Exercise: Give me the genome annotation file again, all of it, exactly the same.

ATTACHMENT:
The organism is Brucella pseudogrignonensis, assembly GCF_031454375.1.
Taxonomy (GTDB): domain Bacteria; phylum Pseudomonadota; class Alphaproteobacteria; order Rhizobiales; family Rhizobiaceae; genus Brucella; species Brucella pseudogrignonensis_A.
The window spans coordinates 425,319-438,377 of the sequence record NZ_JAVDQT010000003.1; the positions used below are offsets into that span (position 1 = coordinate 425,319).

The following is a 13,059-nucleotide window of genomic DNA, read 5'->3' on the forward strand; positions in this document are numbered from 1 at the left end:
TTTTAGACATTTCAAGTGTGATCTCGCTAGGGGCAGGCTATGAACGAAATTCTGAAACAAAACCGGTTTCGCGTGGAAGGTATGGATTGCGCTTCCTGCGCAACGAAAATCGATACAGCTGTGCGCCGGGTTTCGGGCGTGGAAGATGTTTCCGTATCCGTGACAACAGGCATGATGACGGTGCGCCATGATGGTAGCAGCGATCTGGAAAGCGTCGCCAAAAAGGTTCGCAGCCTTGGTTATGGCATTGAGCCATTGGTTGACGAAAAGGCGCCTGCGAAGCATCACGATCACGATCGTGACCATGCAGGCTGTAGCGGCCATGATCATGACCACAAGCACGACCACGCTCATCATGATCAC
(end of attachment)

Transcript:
The organism is Brucella pseudogrignonensis, assembly GCF_031454375.1.
Taxonomy (GTDB): domain Bacteria; phylum Pseudomonadota; class Alphaproteobacteria; order Rhizobiales; family Rhizobiaceae; genus Brucella; species Brucella pseudogrignonensis_A.
The window spans coordinates 425,319-438,377 of the sequence record NZ_JAVDQT010000003.1; the positions used below are offsets into that span (position 1 = coordinate 425,319).

The following is a 13,059-nucleotide window of genomic DNA, read 5'->3' on the forward strand; positions in this document are numbered from 1 at the left end:
TTTTAGACATTTCAAGTGTGATCTCGCTAGGGGCAGGCTATGAACGAAATTCTGAAACAAAACCGGTTTCGCGTGGAAGGTATGGATTGCGCTTCCTGCGCAACGAAAATCGATACAGCTGTGCGCCGGGTTTCGGGCGTGGAAGATGTTTCCGTATCCGTGACAACAGGCATGATGACGGTGCGCCATGATGGTAGCAGCGATCTGGAAAGCGTCGCCAAAAAGGTTCGCAGCCTTGGTTATGGCATTGAGCCATTGGTTGACGAAAAGGCGCCTGCGAAGCATCACGATCACGATCGTGACCATGCAGGCTGTAGCGGCCATGATCATGACCACAAGCACGACCACGCTCATCATGATCAC